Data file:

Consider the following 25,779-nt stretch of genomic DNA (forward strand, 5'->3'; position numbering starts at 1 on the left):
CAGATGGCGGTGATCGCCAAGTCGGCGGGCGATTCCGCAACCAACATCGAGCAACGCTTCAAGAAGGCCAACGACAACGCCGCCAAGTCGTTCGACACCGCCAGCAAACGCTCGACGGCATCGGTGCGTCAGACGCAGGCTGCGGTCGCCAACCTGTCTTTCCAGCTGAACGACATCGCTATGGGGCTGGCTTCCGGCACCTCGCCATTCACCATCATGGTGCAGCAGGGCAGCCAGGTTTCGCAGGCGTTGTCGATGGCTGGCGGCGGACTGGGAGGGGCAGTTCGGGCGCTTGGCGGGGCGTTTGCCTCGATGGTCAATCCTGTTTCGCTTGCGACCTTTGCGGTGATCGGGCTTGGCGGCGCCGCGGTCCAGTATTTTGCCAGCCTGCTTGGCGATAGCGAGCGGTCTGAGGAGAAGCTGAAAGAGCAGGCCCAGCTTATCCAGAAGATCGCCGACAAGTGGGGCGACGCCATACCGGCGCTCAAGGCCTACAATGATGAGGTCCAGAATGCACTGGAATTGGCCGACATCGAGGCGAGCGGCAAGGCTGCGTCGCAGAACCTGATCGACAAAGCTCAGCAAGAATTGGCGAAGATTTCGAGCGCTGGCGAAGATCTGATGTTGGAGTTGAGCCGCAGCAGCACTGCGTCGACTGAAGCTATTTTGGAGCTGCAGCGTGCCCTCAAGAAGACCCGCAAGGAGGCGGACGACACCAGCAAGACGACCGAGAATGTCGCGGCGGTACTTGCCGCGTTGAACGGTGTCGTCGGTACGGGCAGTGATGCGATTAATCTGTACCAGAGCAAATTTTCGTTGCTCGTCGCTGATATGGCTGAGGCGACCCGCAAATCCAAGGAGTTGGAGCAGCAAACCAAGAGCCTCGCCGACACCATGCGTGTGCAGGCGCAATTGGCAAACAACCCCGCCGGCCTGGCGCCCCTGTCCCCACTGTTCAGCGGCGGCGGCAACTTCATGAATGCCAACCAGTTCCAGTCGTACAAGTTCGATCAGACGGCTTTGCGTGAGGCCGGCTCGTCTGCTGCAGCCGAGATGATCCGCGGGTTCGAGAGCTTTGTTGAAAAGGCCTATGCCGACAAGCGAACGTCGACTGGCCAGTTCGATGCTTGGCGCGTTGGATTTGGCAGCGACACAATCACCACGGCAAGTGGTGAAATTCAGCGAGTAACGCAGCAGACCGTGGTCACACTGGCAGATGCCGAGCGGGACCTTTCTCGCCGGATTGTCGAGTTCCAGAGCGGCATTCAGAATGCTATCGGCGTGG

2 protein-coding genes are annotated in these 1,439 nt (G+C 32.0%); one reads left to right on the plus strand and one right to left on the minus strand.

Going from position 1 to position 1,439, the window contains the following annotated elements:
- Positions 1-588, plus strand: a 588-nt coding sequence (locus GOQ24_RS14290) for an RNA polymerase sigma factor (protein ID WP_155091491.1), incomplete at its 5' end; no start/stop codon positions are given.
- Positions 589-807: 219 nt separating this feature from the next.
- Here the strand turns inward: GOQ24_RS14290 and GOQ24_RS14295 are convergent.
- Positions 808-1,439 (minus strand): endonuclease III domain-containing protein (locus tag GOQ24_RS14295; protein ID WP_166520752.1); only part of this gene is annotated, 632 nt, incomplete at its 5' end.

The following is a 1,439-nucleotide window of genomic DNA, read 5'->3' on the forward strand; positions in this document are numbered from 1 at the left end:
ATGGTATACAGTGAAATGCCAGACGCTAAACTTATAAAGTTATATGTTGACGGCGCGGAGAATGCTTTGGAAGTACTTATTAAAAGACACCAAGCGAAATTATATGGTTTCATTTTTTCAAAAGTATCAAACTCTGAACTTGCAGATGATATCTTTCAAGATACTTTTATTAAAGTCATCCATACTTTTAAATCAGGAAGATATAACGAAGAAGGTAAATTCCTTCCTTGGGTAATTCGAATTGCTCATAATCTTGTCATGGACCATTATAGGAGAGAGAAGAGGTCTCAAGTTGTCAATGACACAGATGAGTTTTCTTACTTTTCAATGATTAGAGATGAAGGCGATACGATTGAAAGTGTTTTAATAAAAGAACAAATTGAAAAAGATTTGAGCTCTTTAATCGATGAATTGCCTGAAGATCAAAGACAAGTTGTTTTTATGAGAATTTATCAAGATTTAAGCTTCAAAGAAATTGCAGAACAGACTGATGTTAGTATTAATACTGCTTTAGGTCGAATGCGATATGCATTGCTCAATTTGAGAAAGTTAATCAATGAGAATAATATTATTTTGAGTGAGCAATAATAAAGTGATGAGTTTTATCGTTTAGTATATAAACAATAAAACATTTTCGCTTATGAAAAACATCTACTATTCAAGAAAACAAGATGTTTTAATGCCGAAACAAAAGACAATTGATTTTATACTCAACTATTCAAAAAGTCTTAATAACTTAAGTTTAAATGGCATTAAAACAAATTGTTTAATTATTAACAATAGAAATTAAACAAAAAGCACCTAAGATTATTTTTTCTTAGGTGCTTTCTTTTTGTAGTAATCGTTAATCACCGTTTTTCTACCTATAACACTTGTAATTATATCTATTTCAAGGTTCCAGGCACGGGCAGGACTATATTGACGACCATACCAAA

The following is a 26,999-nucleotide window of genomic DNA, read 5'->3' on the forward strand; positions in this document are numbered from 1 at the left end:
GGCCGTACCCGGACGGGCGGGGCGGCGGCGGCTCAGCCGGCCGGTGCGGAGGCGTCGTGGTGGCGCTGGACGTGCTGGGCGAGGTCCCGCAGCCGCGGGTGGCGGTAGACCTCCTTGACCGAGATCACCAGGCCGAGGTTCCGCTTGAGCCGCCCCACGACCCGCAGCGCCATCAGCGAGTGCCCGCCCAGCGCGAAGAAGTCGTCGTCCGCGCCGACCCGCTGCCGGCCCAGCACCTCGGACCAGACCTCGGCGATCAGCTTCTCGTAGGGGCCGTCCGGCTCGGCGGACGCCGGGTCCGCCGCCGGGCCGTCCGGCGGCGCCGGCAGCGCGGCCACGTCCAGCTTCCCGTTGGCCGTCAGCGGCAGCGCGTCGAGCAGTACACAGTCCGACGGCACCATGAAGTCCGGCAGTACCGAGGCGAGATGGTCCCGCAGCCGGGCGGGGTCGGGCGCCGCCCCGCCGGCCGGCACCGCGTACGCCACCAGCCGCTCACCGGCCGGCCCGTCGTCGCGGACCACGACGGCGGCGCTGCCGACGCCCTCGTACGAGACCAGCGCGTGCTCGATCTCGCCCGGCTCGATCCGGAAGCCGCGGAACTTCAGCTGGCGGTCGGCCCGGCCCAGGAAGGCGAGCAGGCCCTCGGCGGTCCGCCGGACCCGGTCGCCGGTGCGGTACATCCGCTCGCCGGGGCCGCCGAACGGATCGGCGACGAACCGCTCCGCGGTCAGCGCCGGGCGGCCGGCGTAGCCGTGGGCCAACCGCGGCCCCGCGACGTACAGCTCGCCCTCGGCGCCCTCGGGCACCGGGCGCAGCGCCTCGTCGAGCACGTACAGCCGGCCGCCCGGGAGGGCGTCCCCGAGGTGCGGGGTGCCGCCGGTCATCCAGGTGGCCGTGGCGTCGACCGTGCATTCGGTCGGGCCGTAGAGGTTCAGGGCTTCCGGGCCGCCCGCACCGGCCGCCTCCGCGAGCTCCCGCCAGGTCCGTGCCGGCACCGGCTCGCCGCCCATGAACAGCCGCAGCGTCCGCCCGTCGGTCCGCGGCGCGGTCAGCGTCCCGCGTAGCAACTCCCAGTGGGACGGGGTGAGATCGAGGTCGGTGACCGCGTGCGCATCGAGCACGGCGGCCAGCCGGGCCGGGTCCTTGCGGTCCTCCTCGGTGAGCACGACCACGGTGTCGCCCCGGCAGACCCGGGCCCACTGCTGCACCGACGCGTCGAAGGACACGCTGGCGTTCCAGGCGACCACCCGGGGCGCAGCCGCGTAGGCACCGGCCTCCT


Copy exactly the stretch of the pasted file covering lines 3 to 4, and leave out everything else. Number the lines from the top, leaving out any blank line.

2 protein-coding genes are annotated in these 1,439 nt (G+C 32.0%); one reads left to right on the plus strand and one right to left on the minus strand.

Going from position 1 to position 1,439, the window contains the following annotated elements: